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Programmatic GET Requests with JavaScript: Simple Way to Hack Your Site

Trying to secure a website is a continual and frustrating process. Attacks, like Denial of Service, can come from many directions, especially when your web applications cannot reject external requests. Alegandro Gervasio shows us some valuable JavaScript in this article meant to help you secure your sites.

Author Info:
By: Alejandro Gervasio
Rating: 5 stars5 stars5 stars5 stars5 stars / 30
July 13, 2005
  1. · Programmatic GET Requests with JavaScript: Simple Way to Hack Your Site
  2. · A Quick Look At The XMLHttpRequest Object
  3. · When High Levels of Traffic Are Dangerous
  4. · Automated GET requests
  5. · Massive HTTP requests: Using a Timer

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Programmatic GET Requests with JavaScript: Simple Way to Hack Your Site - A Quick Look At The XMLHttpRequest Object
(Page 2 of 5 )

A good place to start explaining how http requests are really used to attack a website is having a quick look at the XMLHttpRequest object. Since it’s not the primary concern of the article, I’ll give only brief reference about its methods and properties. There is plenty of information on the Web, just in case you’re interested on learning more on it. Otherwise, if you’re already familiar working with this object, feel free to skip this section and jump straight to the next one.

Essentially, the XMLHttpRequest object allows you to make requests to an http server, and get a response from it, without page reloads. All the requests can be handled in the background, in a transparent way. This means that the client-server interaction might be carried out silently, without notifying the user about what’s happening behind the scenes.

As any standard object, the XMLHttpRequest object exposes several useful methods, which may be resumed in the below list:

  • open("method","URL",async,"uname","pswd"): opens a http socket connection to the specified URL, using the given request method (GET/POST/PUT). Usually, the third parameter “async” is set to true, in order to make asynchronous requests. Basically, when an asynchronous request is made, the script won’t wait for the response from the server, and continue its execution after the “send()” method is invoked. Otherwise, the script will continue executing only after a server response is received. The other parameters are optional, in situations where "username” and “password” parameters are required for accessing documents.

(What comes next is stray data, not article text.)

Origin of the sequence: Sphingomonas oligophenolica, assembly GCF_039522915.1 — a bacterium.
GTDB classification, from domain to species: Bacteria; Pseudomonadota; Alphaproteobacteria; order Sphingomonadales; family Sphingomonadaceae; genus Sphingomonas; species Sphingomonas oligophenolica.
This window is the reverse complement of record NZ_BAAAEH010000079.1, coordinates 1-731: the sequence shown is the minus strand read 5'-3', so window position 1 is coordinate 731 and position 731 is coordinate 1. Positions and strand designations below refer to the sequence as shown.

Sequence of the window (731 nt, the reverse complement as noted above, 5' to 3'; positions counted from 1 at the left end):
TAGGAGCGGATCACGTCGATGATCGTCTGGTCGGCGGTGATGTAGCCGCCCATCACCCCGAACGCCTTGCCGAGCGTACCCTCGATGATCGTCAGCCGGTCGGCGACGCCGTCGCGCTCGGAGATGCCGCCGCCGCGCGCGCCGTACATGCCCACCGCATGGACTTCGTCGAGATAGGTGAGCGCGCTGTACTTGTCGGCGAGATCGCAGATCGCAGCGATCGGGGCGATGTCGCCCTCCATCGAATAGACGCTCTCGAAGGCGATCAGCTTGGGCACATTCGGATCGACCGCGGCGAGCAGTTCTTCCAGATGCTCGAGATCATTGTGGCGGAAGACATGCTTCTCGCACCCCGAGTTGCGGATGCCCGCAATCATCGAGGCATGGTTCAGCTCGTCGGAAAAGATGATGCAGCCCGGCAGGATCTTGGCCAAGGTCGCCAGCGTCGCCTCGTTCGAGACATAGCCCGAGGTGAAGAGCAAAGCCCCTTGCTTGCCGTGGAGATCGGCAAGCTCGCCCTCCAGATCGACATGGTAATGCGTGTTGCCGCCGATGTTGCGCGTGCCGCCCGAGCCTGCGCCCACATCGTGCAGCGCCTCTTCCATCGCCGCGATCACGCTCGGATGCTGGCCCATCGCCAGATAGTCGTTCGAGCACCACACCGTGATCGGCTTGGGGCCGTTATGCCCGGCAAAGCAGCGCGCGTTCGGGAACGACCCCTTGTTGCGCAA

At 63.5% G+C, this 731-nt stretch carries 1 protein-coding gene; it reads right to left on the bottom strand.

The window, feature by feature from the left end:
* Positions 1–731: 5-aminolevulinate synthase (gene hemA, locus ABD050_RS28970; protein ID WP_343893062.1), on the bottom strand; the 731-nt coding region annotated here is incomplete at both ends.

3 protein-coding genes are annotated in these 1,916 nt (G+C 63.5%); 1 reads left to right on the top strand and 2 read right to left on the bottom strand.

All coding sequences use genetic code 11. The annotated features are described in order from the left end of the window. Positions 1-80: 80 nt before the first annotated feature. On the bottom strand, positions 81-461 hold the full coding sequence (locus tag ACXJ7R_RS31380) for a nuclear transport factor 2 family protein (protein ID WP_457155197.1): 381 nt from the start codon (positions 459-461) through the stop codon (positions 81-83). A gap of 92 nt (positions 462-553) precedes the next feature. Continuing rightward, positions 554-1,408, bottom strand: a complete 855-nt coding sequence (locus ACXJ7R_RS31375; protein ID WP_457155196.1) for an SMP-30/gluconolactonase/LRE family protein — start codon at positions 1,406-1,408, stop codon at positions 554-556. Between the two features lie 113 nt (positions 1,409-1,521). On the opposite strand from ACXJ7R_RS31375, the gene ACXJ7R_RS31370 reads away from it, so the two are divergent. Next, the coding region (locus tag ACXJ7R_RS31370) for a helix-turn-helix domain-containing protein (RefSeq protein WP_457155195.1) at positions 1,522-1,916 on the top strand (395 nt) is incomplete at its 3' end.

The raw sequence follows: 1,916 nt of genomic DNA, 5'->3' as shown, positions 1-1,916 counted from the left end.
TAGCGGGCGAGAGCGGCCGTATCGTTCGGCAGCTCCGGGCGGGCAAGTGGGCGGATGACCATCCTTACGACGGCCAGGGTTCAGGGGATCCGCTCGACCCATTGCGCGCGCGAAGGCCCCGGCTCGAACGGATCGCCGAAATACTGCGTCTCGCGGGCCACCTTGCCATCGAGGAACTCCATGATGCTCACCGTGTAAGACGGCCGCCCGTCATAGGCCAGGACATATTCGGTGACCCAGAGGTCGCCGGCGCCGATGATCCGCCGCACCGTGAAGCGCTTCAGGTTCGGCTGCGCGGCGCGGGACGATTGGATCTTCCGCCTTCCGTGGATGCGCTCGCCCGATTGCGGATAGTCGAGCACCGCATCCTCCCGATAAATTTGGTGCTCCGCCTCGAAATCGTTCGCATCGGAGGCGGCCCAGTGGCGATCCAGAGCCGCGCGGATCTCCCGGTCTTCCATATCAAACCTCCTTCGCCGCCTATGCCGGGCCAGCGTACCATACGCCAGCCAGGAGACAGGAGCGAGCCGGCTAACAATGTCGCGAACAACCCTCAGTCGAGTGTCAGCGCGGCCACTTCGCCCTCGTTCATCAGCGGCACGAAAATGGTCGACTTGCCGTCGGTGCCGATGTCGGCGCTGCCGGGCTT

• send(string): sends the specified request. Commonly, in POST requests, the name/value pairs are passed as arguments to this method.
  • setRequestHeader("header name","header value"): allows a person to specify the name/value pair of the header to be send to the server, for instance: "Content-Type:text/html; charset=iso-8859-1".
  • getResponseHeader("headername"): returns the value of the given http header.
  • getAllResponseHeaders(): returns a string containing the complete set of http headers.
  • abort(): halts the request.

Aside from the methods described above, the object presents the following properties:

  • readyState: returns the state of the object, according to the request’s progress. Its possible values are: 0 = uninitialized, 1 = loading, 2 = loaded, 3 = interactive, 4 = complete.
  • responseText: returns the server response as a string. This property is useful to get the content of a web page, when used in conjunction with the GET method.
  • status: returns the request status as a numeric value. For instance, "200" for "OK".
  • statusText: as the name suggests, returns the request status as a string. For instance: "Not Found" for a 404 HTTP error.
  • responseXML: returns the server response as XML.
  • onreadystatechange: the proper event handler, which is triggered at every state change. On asynchronous requests, it’s useful for controlling the logic of the program, in accordance to the request status.

Now that you’ve learned the basics of the XMLHttpRequest object, these boring details are out of your way. You can turn your attention to the next few lines, where I’ll explain trough a simple example, how a potential attacker can use the object’s capabilities to inflict damage to unwarned websites using Denial of Service attacks (DoS).

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